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Diamond Alkali Co. v. Heiner

July 26, 1932


Author: Davis

On Petition for Rehearing.

Before BUFFINGTON, DAVIS, and THOMPSON, Circuit Judges.

DAVIS, Circuit Judge.

The Diamond Alkali Company filed a petition for rehearing on two points and seeks:

1. To have the tax rate of 54.54 per cent. and 18.31 per cent., determined by the Commissioner in a special assessment to be the fair and just rate for this corporation for 1918 and 1919, respectively, applied to its income as reduced by the decision of this court.

2. A deduction for depreciation on so much of its war facilities as were not amortized.

These questions will be considered in the above order.

1. The taxes for 1918 and 1919 are involved. The Commissioner allowed a deduction for 1918 for amortization of war facilities of $315,956.89 and for 1919 a deduction of $71,267.51. But this court on reversing the redetermination of the Board of Tax Appeals allowed a deduction for 1918 of $790,187.16 and a deduction for 1919 of $175,838.94, making a total allowance for both years of $966,026.10, instead of $327,224.40 allowed by the Commissioner. The net income of the petitioner, as determined by the Commissioner for 1918, was $3,921,143.63 and for 1919, $2,708,248.07. Applying the rate of 54.54 per cent. to the income of 1918 as determined by him, the Commissioner found that the company owed a profits tax of $2,084,324.26 for that year, and applying the rate of 19,31 per cent. to the income for 1919, he found it owed a profits tax of $495,871.87 for that year.

The net income of the petitioner for the two years was reduced by our former decision by $578,801.70, yet the Commissioner insists, and we held, that the total amount of the tax should not be reduced. If it is not reduced it would result in a tax rate of 61.62 per cent. for 1918 and a rate of 19.05 per cent. for 1919, instead of 54.54 per cent. and 18.31 per cent. for those years, respectively, as fixed by the Commissioner. This new rate would in effect be fixed by the court, which allowed deductions, but refused to apply the rate fixed by the Commissioner to the reduced income. In other words, if the contention of the collector prevails, the petitioner will pay the same tax for the two years that it would have paid if its taxable income had not been reduced by $578,801.70. The collector contends that although the corporation's income was reduced more than one-half million dollars, its tax must nevertheless remain the same for the reason that this court is without power to review the Commissioner's determination of the taxpayer's liability for taxes inasmuch as the taxes were determined by a special assessment.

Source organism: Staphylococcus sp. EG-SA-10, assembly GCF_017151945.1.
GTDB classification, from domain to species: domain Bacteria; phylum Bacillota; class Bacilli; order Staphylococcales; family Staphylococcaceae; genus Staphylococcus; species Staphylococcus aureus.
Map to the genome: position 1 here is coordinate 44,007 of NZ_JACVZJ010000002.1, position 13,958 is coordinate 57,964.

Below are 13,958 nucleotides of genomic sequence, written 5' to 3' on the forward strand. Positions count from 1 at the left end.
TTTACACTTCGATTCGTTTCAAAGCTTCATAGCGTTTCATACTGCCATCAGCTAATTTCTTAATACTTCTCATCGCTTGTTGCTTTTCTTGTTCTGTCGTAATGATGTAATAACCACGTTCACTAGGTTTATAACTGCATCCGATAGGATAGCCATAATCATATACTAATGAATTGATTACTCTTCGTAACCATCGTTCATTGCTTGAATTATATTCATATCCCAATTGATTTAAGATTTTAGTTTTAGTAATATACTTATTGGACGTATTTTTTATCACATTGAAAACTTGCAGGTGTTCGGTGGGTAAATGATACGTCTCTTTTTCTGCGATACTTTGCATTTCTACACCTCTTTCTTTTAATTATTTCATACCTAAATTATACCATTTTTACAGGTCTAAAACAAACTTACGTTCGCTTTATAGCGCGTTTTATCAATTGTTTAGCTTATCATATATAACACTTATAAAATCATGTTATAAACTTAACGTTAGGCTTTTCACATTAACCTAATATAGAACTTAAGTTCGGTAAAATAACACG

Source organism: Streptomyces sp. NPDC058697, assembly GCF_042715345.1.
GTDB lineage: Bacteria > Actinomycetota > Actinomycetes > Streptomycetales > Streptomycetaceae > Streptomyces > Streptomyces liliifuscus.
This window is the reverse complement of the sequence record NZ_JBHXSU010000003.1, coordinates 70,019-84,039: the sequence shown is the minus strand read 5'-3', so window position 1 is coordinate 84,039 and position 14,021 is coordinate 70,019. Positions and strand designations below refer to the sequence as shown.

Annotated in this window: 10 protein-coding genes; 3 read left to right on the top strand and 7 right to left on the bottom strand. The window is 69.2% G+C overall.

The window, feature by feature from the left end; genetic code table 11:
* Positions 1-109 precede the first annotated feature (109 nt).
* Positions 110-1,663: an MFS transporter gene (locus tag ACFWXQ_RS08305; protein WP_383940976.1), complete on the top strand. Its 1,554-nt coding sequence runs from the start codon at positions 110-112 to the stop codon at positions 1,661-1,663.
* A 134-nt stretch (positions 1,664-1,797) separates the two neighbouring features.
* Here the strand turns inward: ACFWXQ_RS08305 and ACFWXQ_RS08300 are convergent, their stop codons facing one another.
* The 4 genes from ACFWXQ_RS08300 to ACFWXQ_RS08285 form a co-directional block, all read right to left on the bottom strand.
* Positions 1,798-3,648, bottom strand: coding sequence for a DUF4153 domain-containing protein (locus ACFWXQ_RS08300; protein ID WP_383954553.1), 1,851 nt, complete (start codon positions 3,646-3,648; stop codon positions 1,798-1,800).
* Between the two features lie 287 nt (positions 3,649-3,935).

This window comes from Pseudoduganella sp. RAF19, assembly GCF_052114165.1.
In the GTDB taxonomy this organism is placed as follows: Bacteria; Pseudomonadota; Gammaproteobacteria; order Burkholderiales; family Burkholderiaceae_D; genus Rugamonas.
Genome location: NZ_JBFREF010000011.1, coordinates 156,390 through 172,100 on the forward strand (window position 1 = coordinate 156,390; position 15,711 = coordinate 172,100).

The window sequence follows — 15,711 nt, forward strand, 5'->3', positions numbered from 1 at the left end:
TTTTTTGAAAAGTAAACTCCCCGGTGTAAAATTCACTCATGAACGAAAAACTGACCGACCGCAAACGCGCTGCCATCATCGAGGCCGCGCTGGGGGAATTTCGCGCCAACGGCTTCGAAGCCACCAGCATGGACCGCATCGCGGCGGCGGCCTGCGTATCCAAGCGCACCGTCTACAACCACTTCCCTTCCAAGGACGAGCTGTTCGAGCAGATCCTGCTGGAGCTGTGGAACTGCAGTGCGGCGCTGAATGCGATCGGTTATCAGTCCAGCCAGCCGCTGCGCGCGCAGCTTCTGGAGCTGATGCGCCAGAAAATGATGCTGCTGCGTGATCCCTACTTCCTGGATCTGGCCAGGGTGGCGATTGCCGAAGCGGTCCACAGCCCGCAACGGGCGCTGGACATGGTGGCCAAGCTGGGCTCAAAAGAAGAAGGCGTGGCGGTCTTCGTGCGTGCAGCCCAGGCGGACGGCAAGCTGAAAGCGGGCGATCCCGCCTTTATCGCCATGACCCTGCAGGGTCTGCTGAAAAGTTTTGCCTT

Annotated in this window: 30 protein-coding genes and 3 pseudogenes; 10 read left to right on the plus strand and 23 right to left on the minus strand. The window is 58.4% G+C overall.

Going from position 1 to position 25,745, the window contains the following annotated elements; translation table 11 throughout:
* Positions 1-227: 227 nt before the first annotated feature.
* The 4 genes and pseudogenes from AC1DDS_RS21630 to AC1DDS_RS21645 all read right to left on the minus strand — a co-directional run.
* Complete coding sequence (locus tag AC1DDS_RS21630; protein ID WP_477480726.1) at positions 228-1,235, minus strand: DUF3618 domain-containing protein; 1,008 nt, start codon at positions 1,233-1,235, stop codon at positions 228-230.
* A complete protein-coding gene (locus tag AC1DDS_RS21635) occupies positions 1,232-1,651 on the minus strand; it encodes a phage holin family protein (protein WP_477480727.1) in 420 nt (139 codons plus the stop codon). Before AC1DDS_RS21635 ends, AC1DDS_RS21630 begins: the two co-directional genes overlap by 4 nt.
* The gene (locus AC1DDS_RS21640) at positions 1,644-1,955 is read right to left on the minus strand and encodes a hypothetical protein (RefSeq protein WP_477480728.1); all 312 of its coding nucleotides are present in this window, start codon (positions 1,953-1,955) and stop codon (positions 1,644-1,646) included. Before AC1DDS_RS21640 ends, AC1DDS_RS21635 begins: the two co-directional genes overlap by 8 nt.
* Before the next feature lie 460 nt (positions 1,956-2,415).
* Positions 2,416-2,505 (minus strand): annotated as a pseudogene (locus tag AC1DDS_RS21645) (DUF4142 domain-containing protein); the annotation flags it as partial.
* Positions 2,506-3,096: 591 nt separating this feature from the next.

The allowance or denial of a special assessment provided for in sections 327 and 328 of the Revenue Act of 1918 (40 Stat. 1093) is an administrative question committed to the discretion or judgment of the Commissioner of Internal Revenue, subject, however, to review by the Board of Tax Appeals. Whether or not there are abnormal conditions affecting capital, as alleged in this case, or income which would work upon the corporation an exceptional hardship without the benefit of a special assessment; what are representative corporations to be used as comparatives, engaged in a like or similar trade or business; whether or not they are similarly circumstanced with respects to income, profits per unit of business transacted and capital employed, the amount and rate of war profits or excess profits, and all other relevant facts and circumstances -- are questions for the sole determination of the Commissioner. Blair v. Oesterlein Machine Co., 275 U.S. 220, 48 S. Ct. 87, 72 L. Ed. 249; Williamsport Wire Rope Company v. United States, 277 U.S. 551, 559, 48 S. Ct. 587, 72 L. Ed. 985. They have been committed by Congress to his judgment and discretion which may not be exercised by the court. He has considered all these questions and in the light of all the facts has determined rates which must be accepted by the court as fixed, fair and just. In holding that the rates fixed by him shall be applied to the petitioner's true income, the court does not usurp the discretionary functions expressly conferred upon him.

The collector raises the objection that if the Commissioner had not made a mistake in not allowing proper depreciation, other representative corporations might have been selected from which a different rate might have been fixed. This may or may not be true. It is purely supposititious. But when the Commissioner applied these rates found and fixed by him as the proper ones to an improper income and thus unjustly increased the taxes of the petitioner, the court does have power to order that the proper rate be applied to the proper income so that the taxpayer will pay only a proper and just tax. The power of the Commissioner to determine an abnormality, to select representative corporations as comparatives, to allow a special assessment, and fix the rate thereof, does not carry with it, power so to fix the income on which the profits tax must be computed that an admittedly unjust amount of the tax is put beyond the review of the court. It is a bare possibility that the reduction of the income to the proper and just amount might have some conceivable effect on the selection of representative corporations. That was a matter for the Commissioner, but when he found the correct rate, he could not apply it to an incorrect and false income and produce an unjust tax.

2.The second question is whether or not the taxpayer should have been allowed depreciation on so much of the war facilities as were not amortized.

The taxpayer's contention is tersely presented in the following statement:

1. Facilities Based on Production of Soda Ash

1917 cost less depreciation $543,082.60

Amortization allowed, 49.803%

of cost 270,473.60

Unamortized cost $272,609.00

1918 cost ...

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